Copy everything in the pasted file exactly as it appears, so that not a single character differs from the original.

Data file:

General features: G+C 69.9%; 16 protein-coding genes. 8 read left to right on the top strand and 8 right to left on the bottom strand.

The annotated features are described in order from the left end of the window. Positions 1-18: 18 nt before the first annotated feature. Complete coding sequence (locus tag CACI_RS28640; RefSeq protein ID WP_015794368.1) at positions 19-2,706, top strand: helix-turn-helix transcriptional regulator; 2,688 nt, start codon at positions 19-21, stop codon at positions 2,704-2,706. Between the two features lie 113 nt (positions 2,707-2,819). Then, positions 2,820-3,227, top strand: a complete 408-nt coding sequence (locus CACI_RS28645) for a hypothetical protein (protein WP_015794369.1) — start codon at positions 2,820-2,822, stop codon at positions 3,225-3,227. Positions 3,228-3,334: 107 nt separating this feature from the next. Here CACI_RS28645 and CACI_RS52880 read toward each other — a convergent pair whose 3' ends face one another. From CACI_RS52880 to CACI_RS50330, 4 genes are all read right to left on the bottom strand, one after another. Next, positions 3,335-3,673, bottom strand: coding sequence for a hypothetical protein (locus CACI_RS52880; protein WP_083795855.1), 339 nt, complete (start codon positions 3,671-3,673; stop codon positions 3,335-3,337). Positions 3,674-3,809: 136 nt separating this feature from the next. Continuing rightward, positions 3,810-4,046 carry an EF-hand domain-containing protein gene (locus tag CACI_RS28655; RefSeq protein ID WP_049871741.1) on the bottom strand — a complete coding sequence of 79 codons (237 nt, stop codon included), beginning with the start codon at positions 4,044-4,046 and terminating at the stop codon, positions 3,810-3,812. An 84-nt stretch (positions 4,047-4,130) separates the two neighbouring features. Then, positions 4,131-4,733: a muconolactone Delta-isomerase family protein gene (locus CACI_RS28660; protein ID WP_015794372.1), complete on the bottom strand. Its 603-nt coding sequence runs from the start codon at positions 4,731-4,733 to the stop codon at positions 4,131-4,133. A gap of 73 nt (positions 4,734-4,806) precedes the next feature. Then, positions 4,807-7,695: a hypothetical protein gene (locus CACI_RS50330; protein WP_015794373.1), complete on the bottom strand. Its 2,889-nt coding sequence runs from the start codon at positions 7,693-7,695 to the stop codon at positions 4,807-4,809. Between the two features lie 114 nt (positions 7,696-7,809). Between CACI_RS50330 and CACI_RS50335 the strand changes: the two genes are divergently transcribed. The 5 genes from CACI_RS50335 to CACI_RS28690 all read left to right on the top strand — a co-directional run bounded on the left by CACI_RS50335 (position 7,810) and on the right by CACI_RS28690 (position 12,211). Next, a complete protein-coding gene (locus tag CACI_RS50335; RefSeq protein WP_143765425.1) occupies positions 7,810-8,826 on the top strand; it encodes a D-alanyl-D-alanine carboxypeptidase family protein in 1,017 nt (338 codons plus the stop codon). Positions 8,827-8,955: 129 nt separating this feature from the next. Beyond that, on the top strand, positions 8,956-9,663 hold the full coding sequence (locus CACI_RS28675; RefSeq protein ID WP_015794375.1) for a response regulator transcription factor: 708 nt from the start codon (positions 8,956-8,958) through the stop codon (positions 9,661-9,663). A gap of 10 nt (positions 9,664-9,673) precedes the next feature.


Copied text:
General features: G+C 69.9%; 16 protein-coding genes. 8 read left to right on the top strand and 8 right to left on the bottom strand.

The annotated features are described in order from the left end of the window. Positions 1-18: 18 nt before the first annotated feature. Complete coding sequence (locus tag CACI_RS28640; RefSeq protein ID WP_015794368.1) at positions 19-2,706, top strand: helix-turn-helix transcriptional regulator; 2,688 nt, start codon at positions 19-21, stop codon at positions 2,704-2,706. Between the two features lie 113 nt (positions 2,707-2,819). Then, positions 2,820-3,227, top strand: a complete 408-nt coding sequence (locus CACI_RS28645) for a hypothetical protein (protein WP_015794369.1) — start codon at positions 2,820-2,822, stop codon at positions 3,225-3,227. Positions 3,228-3,334: 107 nt separating this feature from the next. Here CACI_RS28645 and CACI_RS52880 read toward each other — a convergent pair whose 3' ends face one another. From CACI_RS52880 to CACI_RS50330, 4 genes are all read right to left on the bottom strand, one after another. Next, positions 3,335-3,673, bottom strand: coding sequence for a hypothetical protein (locus CACI_RS52880; protein WP_083795855.1), 339 nt, complete (start codon positions 3,671-3,673; stop codon positions 3,335-3,337). Positions 3,674-3,809: 136 nt separating this feature from the next. Continuing rightward, positions 3,810-4,046 carry an EF-hand domain-containing protein gene (locus tag CACI_RS28655; RefSeq protein ID WP_049871741.1) on the bottom strand — a complete coding sequence of 79 codons (237 nt, stop codon included), beginning with the start codon at positions 4,044-4,046 and terminating at the stop codon, positions 3,810-3,812. An 84-nt stretch (positions 4,047-4,130) separates the two neighbouring features. Then, positions 4,131-4,733: a muconolactone Delta-isomerase family protein gene (locus CACI_RS28660; protein ID WP_015794372.1), complete on the bottom strand. Its 603-nt coding sequence runs from the start codon at positions 4,731-4,733 to the stop codon at positions 4,131-4,133. A gap of 73 nt (positions 4,734-4,806) precedes the next feature. Then, positions 4,807-7,695: a hypothetical protein gene (locus CACI_RS50330; protein WP_015794373.1), complete on the bottom strand. Its 2,889-nt coding sequence runs from the start codon at positions 7,693-7,695 to the stop codon at positions 4,807-4,809. Between the two features lie 114 nt (positions 7,696-7,809). Between CACI_RS50330 and CACI_RS50335 the strand changes: the two genes are divergently transcribed. The 5 genes from CACI_RS50335 to CACI_RS28690 all read left to right on the top strand — a co-directional run bounded on the left by CACI_RS50335 (position 7,810) and on the right by CACI_RS28690 (position 12,211). Next, a complete protein-coding gene (locus tag CACI_RS50335; RefSeq protein WP_143765425.1) occupies positions 7,810-8,826 on the top strand; it encodes a D-alanyl-D-alanine carboxypeptidase family protein in 1,017 nt (338 codons plus the stop codon). Positions 8,827-8,955: 129 nt separating this feature from the next. Beyond that, on the top strand, positions 8,956-9,663 hold the full coding sequence (locus CACI_RS28675; RefSeq protein ID WP_015794375.1) for a response regulator transcription factor: 708 nt from the start codon (positions 8,956-8,958) through the stop codon (positions 9,661-9,663). A gap of 10 nt (positions 9,664-9,673) precedes the next feature.